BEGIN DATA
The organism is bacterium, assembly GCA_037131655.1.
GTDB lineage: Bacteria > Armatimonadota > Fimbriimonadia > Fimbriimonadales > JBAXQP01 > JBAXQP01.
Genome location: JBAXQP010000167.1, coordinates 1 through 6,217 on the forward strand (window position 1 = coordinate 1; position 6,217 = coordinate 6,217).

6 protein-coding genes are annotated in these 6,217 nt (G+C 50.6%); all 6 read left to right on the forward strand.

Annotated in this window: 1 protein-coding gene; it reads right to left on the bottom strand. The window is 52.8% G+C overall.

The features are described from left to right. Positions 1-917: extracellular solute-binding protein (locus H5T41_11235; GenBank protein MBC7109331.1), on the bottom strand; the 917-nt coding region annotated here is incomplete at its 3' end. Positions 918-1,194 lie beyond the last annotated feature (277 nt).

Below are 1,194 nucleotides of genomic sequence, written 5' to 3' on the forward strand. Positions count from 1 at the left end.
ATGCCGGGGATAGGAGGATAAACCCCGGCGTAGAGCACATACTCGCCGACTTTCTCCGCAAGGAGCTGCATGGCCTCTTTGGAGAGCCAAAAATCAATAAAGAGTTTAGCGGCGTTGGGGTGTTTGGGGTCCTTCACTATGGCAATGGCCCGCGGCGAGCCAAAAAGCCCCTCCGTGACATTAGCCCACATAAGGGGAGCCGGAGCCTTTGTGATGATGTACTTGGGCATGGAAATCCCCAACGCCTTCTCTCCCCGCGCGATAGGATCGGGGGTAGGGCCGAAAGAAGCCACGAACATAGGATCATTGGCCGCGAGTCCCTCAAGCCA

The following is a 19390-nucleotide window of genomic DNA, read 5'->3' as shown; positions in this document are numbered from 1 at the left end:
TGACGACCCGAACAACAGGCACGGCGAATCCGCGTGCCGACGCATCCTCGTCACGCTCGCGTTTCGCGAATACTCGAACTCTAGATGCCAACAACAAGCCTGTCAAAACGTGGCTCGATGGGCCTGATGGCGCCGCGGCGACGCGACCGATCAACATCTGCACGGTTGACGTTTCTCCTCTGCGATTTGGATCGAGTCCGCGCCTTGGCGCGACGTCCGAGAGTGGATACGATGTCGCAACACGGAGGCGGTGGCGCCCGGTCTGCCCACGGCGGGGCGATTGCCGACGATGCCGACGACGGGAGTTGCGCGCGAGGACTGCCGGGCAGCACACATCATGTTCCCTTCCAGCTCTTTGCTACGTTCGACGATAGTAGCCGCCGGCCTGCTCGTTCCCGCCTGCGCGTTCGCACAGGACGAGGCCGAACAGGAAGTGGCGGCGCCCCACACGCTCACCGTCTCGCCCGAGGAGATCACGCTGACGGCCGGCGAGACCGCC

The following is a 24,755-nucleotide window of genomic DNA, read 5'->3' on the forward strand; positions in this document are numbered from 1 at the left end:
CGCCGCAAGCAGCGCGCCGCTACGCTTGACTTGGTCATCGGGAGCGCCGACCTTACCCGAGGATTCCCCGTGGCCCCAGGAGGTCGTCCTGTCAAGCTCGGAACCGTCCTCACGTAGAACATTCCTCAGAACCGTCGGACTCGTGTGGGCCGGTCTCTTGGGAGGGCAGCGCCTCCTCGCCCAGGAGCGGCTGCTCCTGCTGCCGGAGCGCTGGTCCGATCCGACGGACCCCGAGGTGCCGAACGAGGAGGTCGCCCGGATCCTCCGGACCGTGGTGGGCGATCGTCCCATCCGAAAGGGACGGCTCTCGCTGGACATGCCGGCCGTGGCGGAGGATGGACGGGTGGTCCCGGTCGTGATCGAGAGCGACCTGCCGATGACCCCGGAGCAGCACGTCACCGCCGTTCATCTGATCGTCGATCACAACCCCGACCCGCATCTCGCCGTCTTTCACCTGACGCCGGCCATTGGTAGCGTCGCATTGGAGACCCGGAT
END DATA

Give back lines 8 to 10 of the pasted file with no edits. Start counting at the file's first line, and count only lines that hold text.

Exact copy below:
ATGCCGGGGATAGGAGGATAAACCCCGGCGTAGAGCACATACTCGCCGACTTTCTCCGCAAGGAGCTGCATGGCCTCTTTGGAGAGCCAAAAATCAATAAAGAGTTTAGCGGCGTTGGGGTGTTTGGGGTCCTTCACTATGGCAATGGCCCGCGGCGAGCCAAAAAGCCCCTCCGTGACATTAGCCCACATAAGGGGAGCCGGAGCCTTTGTGATGATGTACTTGGGCATGGAAATCCCCAACGCCTTCTCTCCCCGCGCGATAGGATCGGGGGTAGGGCCGAAAGAAGCCACGAACATAGGATCATTGGCCGCGAGTCCCTCAAGCCA

The following is a 19390-nucleotide window of genomic DNA, read 5'->3' as shown; positions in this document are numbered from 1 at the left end:
TGACGACCCGAACAACAGGCACGGCGAATCCGCGTGCCGACGCATCCTCGTCACGCTCGCGTTTCGCGAATACTCGAACTCTAGATGCCAACAACAAGCCTGTCAAAACGTGGCTCGATGGGCCTGATGGCGCCGCGGCGACGCGACCGATCAACATCTGCACGGTTGACGTTTCTCCTCTGCGATTTGGATCGAGTCCGCGCCTTGGCGCGACGTCCGAGAGTGGATACGATGTCGCAACACGGAGGCGGTGGCGCCCGGTCTGCCCACGGCGGGGCGATTGCCGACGATGCCGACGACGGGAGTTGCGCGCGAGGACTGCCGGGCAGCACACATCATGTTCCCTTCCAGCTCTTTGCTACGTTCGACGATAGTAGCCGCCGGCCTGCTCGTTCCCGCCTGCGCGTTCGCACAGGACGAGGCCGAACAGGAAGTGGCGGCGCCCCACACGCTCACCGTCTCGCCCGAGGAGATCACGCTGACGGCCGGCGAGACCGCC